There were about 110 delegates in attendance including pastors and delegates from 55 parishes (with 350 000 members) and representatives of various church organizations. As one of the companion church guests I was privileged to bring greetings on behalf of the ELCA and the four ELCA companion synods relating to the Lutheran churches in Namibia.
ELCRN Bishop Ernst //Gamxamub’s report highlighted congregational life, Sunday School, youth, women’s and men’s ministries as well as theological education. There was also a comprehensive report on the successful emergency cash grant program of the United Church Council of the Namibian Evangelical Lutheran Churches (UCC-NELC) in collaboration with the LWF (which included ELCA support) and Action by Churches Together (ACT) in drought affected northern Namibia in 2013 and 2014.
The Evangelical Lutheran Church AIDS Program (ELCAP) continues to address HIV & AIDS issues with support from various donors. The LUCSA Infohut project (with ELCA support), which focuses on providing young people with computer and life skills, was started in July 2015 at the church center in the town of Rehoboth.
I also took the opportunity to meet with the presiding bishop of the Evangelical Lutheran Church in Namibia (ELCIN) Dr. VV Nambala in Oniipa in the north of Namibia. The ELCIN has about 700,000 members.
Bishop Nambala highlighted a number of new developments including the Malaria program, the Lutheran hospital which now has both private and public sections and the purchase of new equipment for the church’s printing press and the rehabilitation center which is the only institution in the country that produces material in Braille. For income generation purposes the church has received a commercial fishing license from the government and formed a company with four other partners. The consortium has purchased a large fishing boat and the church has opened a retail fish shop in Oniipa. The name of the fishing business is ICHTHUS.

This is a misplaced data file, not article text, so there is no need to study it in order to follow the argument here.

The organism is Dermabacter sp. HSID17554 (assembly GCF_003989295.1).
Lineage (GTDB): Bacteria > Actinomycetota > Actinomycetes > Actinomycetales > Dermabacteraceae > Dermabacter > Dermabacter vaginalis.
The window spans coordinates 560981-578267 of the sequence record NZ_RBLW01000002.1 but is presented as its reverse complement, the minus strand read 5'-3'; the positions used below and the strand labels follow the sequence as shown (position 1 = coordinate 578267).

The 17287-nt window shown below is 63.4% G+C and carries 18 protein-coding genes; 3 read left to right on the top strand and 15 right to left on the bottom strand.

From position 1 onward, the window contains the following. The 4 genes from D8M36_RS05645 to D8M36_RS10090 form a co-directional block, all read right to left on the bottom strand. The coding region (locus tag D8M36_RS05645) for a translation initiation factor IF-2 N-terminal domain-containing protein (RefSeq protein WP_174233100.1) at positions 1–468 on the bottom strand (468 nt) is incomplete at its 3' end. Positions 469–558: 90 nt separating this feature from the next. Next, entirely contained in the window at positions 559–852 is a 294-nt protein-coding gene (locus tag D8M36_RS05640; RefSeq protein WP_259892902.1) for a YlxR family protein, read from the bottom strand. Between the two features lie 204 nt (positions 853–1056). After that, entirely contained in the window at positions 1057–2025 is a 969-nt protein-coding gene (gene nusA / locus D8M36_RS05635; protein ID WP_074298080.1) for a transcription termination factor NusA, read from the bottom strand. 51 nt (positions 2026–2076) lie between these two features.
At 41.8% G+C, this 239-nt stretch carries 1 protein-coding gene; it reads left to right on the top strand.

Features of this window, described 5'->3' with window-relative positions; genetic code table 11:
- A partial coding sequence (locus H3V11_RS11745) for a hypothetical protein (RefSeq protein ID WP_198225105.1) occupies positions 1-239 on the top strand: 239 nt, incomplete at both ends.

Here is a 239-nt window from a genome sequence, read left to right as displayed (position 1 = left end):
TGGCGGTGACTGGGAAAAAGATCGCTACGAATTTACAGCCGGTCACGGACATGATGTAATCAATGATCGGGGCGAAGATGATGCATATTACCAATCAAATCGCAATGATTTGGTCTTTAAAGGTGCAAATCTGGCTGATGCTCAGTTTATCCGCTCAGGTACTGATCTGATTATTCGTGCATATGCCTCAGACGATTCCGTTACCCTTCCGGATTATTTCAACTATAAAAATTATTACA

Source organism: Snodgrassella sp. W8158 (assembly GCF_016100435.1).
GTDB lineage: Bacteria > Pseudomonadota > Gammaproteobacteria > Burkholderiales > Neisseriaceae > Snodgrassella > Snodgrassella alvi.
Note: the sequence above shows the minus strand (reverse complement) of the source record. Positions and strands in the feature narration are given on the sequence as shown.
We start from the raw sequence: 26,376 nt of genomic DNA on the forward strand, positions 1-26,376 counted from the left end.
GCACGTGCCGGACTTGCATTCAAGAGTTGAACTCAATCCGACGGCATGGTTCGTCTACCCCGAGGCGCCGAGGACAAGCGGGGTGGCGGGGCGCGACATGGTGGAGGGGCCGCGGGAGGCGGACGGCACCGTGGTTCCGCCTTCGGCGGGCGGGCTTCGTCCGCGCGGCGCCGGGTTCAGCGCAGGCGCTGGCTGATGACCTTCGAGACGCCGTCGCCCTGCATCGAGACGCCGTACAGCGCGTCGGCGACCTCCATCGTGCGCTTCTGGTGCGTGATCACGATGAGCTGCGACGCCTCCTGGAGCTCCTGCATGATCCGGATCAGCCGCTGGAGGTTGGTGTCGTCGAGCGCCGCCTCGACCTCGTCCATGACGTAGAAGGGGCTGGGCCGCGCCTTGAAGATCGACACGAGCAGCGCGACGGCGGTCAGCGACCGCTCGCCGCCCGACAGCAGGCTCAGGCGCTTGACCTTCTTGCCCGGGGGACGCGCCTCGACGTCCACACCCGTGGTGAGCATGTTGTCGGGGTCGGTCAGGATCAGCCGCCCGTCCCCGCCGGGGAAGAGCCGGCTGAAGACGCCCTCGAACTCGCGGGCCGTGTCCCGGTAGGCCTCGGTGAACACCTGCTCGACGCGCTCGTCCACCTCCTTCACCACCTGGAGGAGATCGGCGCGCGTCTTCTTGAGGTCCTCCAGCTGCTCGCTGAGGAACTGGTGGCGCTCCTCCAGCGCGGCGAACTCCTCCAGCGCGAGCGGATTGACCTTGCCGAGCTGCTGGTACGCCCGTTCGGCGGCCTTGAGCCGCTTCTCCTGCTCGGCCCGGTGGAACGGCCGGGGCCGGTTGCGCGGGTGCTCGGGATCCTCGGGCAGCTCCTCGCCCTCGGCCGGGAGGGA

I also met with the chairperson of the Local Assembly Planning Committee to hear about the preparations underway to host the 500th Anniversary of the Reformation and Lutheran World Federation (LWF) 12th Assembly in Windhoek in May 2017.
This summer we will be back in the States on Home Assignment and look forward to visiting family, a number of sponsoring congregations and attending the Summer Missionary Conference in Chicago.
Thank you for your participation in God’s mission locally and globally and your prayers and support through the ELCA Global Church Missionary Sponsorship program.
Yours faithfully,
Philip Knutson Rev. Dr.
ELCA Global Mission
Regional Representative – Southern Africa
Johannesburg
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101_6860Dear friends in Christ,
Greetings from Johannesburg, South Africa.
Recently I attended a conference with the theme: African Futures. It was a festival of interdisciplinary activities imagining what various African futures might look like. One session focused on the question of knowledge production asking: Who generates knowledge about Africa? Whose voices are heard or repressed? How are young Africans telling their own stories of the past and present and imagining that story’s future? Can fiction be a more accurate vehicle for telling the truth than news reports? http://www.goethe.de/ins/za/en/joh/ver.cfm?fuseaction=events.detail&event_id=20607503